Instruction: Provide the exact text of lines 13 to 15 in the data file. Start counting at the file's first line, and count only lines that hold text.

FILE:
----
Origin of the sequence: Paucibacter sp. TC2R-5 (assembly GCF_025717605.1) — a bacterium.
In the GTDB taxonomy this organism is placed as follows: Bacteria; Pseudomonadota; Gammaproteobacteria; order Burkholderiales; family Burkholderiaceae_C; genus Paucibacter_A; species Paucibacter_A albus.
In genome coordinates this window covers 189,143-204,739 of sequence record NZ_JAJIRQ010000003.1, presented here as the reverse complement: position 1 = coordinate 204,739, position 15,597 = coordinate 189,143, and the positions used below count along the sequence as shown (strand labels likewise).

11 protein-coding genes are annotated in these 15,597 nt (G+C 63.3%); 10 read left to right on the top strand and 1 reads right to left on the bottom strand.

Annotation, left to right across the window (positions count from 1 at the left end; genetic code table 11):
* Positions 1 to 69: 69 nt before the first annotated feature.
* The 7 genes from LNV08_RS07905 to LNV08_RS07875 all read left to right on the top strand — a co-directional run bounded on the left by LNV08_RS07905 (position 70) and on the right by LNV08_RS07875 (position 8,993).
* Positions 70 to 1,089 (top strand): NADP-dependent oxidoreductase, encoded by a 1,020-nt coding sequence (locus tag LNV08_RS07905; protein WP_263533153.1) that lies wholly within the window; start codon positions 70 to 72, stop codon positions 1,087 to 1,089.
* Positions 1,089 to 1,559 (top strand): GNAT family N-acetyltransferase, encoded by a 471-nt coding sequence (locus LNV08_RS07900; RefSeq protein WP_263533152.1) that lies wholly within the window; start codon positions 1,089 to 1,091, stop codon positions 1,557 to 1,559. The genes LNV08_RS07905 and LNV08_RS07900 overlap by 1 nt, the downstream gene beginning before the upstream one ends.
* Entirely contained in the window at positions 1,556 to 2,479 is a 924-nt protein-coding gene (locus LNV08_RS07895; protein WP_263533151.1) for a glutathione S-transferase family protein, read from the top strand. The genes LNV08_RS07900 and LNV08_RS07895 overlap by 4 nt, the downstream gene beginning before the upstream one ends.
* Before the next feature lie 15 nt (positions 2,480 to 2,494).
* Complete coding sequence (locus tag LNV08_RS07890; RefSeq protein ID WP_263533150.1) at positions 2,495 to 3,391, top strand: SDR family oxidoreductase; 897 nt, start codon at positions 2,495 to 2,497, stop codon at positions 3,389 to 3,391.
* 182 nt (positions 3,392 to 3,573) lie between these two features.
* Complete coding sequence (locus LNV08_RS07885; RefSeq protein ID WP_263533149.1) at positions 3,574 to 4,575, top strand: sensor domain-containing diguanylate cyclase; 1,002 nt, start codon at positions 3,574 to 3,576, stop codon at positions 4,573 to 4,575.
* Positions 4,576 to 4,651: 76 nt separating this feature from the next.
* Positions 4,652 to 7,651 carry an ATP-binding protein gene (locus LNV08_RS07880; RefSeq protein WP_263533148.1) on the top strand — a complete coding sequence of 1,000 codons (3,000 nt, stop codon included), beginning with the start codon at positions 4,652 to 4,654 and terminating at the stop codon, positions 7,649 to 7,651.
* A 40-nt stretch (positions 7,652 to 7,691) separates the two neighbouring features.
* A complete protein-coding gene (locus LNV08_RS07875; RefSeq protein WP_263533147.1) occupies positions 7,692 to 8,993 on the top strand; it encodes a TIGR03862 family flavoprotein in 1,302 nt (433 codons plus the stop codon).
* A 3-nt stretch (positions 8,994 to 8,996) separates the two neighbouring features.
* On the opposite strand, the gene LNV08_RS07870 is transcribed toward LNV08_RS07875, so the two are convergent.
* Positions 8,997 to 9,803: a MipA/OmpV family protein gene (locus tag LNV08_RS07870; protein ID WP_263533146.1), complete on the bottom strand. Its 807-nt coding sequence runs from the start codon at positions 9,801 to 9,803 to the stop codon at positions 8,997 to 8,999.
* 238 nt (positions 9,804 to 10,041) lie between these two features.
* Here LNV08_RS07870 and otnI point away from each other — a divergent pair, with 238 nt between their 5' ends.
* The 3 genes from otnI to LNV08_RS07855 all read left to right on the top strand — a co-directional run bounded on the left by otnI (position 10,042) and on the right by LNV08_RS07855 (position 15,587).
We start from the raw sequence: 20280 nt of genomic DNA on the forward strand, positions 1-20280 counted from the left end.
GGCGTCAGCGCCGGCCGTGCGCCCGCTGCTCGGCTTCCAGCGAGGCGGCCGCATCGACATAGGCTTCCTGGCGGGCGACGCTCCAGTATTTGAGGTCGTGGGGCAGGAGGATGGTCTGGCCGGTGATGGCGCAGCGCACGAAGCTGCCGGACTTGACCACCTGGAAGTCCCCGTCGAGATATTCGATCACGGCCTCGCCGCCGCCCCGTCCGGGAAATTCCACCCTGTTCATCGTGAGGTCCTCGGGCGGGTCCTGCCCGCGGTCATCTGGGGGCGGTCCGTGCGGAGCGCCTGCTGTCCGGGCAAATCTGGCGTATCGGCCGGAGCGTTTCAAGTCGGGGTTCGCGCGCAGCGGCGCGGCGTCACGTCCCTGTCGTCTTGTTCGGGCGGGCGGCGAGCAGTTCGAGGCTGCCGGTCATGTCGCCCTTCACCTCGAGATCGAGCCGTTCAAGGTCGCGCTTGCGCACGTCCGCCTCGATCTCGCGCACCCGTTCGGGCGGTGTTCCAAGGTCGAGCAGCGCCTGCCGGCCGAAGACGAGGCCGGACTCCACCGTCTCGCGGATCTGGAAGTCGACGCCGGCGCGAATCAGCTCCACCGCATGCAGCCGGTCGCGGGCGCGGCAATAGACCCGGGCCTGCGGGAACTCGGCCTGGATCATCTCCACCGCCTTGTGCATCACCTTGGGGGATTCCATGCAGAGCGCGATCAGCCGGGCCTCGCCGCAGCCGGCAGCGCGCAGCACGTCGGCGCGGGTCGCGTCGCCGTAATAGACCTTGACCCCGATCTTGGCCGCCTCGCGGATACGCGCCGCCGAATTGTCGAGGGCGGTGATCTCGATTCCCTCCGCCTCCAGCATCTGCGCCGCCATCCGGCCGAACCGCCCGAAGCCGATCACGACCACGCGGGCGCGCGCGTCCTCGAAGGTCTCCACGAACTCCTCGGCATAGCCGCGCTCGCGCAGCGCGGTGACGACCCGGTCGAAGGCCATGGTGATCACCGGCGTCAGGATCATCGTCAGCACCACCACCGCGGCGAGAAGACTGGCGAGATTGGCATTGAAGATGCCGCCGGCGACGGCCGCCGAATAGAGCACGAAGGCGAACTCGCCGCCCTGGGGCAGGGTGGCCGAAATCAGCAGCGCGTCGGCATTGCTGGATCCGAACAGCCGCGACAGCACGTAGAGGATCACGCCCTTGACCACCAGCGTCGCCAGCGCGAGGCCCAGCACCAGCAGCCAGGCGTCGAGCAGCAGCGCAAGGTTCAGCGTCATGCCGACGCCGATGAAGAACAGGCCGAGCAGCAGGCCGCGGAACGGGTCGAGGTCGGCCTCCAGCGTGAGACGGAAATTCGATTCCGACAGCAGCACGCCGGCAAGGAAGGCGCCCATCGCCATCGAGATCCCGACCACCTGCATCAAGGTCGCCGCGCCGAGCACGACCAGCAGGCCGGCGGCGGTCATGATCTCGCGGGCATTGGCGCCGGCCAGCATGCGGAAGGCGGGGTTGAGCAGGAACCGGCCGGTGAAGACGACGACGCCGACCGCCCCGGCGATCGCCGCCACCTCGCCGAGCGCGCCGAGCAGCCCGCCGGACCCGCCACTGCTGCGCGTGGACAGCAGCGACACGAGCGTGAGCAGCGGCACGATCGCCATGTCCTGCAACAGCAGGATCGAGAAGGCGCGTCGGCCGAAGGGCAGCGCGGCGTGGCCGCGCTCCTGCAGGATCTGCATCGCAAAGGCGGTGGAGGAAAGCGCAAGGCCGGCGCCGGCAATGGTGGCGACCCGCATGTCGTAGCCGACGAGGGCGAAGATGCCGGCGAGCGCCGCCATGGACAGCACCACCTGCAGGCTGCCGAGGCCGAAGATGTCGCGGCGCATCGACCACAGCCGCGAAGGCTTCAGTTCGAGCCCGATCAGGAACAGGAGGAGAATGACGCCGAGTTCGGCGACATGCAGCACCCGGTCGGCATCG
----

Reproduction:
* 182 nt (positions 3,392 to 3,573) lie between these two features.
* Complete coding sequence (locus LNV08_RS07885; RefSeq protein ID WP_263533149.1) at positions 3,574 to 4,575, top strand: sensor domain-containing diguanylate cyclase; 1,002 nt, start codon at positions 3,574 to 3,576, stop codon at positions 4,573 to 4,575.
* Positions 4,576 to 4,651: 76 nt separating this feature from the next.